Photos: Egon Endrenyi/Tandem Productions GmbH
One of Oprah's Book Club's most popular selections, Ken Follett's The Pillars of the Earth, has been adapted into a sweeping, eight-hour miniseries that premieres July 23 on STARZ. Author Ken Follett gives you a peek into his writing process and how he developed the younger characters of Richard, Alfred, Elizabeth, Martha and Brother Jonathan.
The average lifespan of a man or woman in the Middle Ages was much shorter than today, and they started to act as adults when we in the 21st century would still consider them children. That short span gave immediacy to the experiences of life, especially during outbursts of violence like "The Anarchy," Stephen and Maud's brutal and protracted civil war.
Richard, Aliena's brother, begins as a thoughtless, self-centred, indecisive young man, even when this puts him at risk. When escaping from her rape and his mutilation at the hands of William Hamleigh, it's Aliena who takes the lead. Richard must be told what to do. But he becomes a warrior of sufficient reputation to attract attention from King Stephen himself. It helps place his foot on the ladder leading back to the recovery of his dead father's Earldom—but it also earns the less welcome notice of William and Regan Hamleigh and an attack on Aliena and the fleece fair that's financing his success. When Richard's selfish streak resurfaces, it leads to the verbal put-down he's needed for so long. After the destruction of the Kingsbridge fleece fair, his first concern isn't for Aliena's safety, but his next payment to maintain status and supporters. Finally she drives home the reality of their renewed poverty and the end of any further finance for his knightly ambitions. Without silver to buy armour, equipment and men, Richard's value to the King will dwindle, and with it any chance to reclaim the Earldom of Shiring. The audience witnesses the huge transformation this character makes from the beginning of the story until the end, played with conviction by young British actor Sam Claflin.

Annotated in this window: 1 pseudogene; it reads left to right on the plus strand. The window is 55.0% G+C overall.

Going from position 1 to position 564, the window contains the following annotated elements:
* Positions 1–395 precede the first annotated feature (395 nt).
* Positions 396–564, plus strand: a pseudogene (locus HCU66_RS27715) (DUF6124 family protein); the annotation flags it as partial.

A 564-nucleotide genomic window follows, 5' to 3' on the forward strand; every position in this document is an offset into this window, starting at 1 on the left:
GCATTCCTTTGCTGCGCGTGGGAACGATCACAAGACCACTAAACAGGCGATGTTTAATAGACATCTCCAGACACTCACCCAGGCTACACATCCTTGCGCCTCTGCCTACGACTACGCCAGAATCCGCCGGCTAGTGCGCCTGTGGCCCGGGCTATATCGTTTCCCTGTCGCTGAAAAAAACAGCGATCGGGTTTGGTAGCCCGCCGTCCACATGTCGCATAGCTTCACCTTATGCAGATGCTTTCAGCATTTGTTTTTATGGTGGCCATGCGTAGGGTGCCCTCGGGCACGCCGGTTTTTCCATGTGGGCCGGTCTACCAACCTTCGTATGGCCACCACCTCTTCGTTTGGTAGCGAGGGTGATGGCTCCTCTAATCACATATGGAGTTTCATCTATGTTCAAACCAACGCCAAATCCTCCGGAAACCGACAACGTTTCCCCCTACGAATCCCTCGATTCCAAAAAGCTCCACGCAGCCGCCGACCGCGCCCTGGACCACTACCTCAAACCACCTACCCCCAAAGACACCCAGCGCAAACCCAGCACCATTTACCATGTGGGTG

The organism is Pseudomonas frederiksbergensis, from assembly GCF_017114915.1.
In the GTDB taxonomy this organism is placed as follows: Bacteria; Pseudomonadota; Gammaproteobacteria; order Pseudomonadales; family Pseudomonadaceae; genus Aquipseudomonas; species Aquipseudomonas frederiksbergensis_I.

What Elizabeth of Weymouth teaches Aliena